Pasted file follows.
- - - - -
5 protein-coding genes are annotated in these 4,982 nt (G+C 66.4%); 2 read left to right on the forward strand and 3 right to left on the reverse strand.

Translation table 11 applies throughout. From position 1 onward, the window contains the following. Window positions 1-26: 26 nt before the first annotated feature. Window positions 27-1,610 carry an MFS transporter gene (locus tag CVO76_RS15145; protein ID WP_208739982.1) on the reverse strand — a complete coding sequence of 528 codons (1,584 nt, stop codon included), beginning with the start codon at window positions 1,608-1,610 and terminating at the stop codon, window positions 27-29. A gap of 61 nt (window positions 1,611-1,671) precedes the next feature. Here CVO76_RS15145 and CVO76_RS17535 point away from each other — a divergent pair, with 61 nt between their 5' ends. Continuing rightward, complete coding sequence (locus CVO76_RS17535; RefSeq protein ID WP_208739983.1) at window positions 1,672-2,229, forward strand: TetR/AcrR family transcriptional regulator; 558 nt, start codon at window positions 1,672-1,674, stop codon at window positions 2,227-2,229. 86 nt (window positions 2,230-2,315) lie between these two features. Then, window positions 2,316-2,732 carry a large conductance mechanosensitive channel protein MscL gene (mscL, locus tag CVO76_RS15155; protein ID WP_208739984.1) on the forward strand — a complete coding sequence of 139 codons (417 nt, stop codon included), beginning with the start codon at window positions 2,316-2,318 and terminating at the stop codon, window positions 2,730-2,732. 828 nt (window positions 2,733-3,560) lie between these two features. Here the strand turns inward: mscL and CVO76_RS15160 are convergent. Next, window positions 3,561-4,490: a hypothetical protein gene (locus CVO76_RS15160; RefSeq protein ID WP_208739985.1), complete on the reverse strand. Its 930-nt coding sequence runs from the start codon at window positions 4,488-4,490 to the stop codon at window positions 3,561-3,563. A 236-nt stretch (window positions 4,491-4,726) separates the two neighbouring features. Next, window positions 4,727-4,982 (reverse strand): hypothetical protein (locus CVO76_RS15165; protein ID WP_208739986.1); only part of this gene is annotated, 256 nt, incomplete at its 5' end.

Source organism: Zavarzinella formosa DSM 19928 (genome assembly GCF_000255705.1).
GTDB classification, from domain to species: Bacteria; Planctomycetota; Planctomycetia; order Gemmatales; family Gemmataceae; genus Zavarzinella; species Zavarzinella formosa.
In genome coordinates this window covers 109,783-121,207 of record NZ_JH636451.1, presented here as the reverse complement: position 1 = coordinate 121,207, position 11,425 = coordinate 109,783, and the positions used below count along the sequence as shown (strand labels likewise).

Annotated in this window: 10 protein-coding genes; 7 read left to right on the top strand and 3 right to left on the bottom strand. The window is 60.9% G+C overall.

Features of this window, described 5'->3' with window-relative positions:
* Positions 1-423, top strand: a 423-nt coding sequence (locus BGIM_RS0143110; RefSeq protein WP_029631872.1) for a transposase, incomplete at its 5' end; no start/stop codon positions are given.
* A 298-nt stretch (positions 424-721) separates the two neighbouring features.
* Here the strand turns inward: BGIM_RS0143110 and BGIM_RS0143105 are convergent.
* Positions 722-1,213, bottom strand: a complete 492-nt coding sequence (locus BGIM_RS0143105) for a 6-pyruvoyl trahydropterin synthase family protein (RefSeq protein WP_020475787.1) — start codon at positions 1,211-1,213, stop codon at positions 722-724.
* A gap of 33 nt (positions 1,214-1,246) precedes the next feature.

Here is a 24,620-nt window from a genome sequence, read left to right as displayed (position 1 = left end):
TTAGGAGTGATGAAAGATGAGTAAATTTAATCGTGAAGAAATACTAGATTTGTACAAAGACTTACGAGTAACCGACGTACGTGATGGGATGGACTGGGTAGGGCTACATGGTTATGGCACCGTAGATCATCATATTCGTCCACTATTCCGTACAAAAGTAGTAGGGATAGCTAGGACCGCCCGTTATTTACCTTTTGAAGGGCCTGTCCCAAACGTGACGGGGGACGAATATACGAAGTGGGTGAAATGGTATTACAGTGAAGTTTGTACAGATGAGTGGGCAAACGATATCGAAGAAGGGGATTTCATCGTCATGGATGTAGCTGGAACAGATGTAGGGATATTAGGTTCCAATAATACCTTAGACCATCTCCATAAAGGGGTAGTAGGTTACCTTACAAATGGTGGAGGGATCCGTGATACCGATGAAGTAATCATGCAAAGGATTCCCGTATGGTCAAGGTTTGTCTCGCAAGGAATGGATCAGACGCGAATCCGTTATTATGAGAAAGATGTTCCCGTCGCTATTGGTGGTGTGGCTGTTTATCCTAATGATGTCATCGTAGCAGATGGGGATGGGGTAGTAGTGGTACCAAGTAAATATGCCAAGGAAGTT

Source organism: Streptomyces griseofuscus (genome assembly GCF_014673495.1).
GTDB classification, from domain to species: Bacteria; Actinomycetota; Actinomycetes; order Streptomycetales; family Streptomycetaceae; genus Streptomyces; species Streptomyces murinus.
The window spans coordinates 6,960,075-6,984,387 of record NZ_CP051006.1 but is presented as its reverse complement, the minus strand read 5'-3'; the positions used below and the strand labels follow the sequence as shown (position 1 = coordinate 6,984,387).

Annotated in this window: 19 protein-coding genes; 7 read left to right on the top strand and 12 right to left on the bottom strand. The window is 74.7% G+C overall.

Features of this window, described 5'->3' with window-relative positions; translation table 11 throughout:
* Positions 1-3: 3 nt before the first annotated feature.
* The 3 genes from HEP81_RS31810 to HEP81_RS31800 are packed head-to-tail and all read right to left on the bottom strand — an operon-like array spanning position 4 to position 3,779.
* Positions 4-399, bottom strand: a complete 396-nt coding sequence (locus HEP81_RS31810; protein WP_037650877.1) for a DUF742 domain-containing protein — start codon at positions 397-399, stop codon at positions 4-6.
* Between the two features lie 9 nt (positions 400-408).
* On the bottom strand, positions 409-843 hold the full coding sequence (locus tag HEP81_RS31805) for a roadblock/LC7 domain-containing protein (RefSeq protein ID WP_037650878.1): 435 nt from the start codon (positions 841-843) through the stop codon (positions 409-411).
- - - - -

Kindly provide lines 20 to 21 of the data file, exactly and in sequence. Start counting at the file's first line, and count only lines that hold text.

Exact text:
* Positions 1-3: 3 nt before the first annotated feature.
* The 3 genes from HEP81_RS31810 to HEP81_RS31800 are packed head-to-tail and all read right to left on the bottom strand — an operon-like array spanning position 4 to position 3,779.